• List `l` begins with a pair containing a pointer to `"one"` and a pointer to the shared tail.

• List `l'` begins with a pair containing a pointer to `"1a"` and a pointer to the shared tail.

If we had only declared `l` and wanted to alter or remove the first element to get `l'`, we'd do this:

``````let l' = match l with
| _ :: rest -> "1a" :: rest
| []        ->  raise (Failure "cannot alter 1st elem of empty list")
``````

There is constant cost:

• Split `l` into its head and tail by examining the cons cell.

• Allocate a new cons cell pointing to `"1a"` and the tail.

The new cons cell becomes the value of list `l'`.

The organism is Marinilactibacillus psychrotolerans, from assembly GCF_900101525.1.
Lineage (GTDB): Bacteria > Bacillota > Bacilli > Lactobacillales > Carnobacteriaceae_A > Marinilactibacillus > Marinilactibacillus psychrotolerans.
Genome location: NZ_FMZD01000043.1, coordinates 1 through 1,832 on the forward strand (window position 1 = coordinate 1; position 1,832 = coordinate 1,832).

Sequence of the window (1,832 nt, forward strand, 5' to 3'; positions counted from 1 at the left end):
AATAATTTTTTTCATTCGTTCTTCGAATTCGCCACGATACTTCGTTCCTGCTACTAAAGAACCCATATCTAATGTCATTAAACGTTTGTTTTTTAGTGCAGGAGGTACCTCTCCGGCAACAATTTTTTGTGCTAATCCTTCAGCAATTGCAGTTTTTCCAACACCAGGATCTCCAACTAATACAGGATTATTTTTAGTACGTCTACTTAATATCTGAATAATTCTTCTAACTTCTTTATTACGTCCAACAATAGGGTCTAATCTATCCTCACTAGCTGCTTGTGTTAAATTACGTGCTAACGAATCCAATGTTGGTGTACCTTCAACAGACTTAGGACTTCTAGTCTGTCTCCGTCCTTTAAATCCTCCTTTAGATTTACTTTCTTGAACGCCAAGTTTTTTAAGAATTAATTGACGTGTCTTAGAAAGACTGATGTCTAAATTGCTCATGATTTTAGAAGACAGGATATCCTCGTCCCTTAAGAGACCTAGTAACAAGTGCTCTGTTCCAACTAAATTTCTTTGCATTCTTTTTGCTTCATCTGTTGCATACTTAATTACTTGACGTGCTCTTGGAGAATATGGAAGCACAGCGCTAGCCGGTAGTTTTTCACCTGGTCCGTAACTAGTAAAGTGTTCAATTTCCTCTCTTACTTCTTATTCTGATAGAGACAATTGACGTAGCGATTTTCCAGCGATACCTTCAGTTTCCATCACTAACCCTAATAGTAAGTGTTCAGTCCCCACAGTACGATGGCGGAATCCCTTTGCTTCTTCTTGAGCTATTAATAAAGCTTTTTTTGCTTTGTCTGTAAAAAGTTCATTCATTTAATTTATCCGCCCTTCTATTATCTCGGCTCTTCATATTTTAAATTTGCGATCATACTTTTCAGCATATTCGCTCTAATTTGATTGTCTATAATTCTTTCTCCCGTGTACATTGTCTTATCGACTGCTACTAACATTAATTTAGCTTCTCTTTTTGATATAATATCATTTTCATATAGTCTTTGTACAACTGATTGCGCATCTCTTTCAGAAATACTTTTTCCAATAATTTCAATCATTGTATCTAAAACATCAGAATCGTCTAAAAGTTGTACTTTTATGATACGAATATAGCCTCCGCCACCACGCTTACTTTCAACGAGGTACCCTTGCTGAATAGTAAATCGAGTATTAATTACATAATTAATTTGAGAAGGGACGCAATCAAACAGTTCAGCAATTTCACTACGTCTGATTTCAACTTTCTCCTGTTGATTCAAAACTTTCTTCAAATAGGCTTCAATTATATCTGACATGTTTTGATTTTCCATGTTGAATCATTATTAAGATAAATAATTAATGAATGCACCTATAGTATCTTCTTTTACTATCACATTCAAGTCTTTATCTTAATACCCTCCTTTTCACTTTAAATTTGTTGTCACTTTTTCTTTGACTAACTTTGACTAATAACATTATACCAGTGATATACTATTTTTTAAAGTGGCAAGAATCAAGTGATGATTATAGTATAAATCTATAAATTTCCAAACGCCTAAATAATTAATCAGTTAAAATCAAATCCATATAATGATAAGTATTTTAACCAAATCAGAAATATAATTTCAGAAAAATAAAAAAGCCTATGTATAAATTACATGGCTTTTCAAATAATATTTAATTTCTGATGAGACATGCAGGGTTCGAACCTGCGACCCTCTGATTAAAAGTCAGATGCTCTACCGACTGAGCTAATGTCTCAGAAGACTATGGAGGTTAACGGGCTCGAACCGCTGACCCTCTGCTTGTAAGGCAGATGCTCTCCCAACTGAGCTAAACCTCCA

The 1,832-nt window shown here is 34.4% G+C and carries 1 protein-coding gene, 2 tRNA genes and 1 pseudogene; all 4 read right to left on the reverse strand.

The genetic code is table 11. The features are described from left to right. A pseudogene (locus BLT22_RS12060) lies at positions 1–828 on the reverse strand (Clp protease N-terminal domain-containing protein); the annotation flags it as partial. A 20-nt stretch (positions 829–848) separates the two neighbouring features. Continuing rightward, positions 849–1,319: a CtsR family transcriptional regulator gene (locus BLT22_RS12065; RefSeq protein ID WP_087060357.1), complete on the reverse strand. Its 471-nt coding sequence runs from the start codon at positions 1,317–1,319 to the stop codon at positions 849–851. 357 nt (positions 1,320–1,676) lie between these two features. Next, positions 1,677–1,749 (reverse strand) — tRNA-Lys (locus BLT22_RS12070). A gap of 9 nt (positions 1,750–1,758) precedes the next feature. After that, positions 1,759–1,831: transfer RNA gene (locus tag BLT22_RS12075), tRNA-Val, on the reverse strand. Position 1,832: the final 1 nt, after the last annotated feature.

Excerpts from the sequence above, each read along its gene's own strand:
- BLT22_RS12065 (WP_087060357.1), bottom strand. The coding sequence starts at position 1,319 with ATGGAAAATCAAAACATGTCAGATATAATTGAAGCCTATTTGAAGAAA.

If you're making point-like changes in the middle of a big collection, typically you'll be using some sort of balanced tree which uses logarithmic time and space. Less frequently you may use a more sophisticated data structure:

• Gerard Huet's zipper can be defined for just about any tree-like data structure and can be used to traverse and make pointlike modifications at constant cost. Zippers are easy to understand.

• Paterson and Hinze's finger trees offer very sophisticated representations of sequences, which among other tricks enable you to change elements in the middle efficiently—but they are hard to understand.

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While the referenced objects are the same in your code, I beleive the storage space for the references themselves and the structure of the list is duplicated by `take`. As a result, while the referenced objects are the same, and the tails are shared between the two lists, the "cells" for the initial portions are duplicated.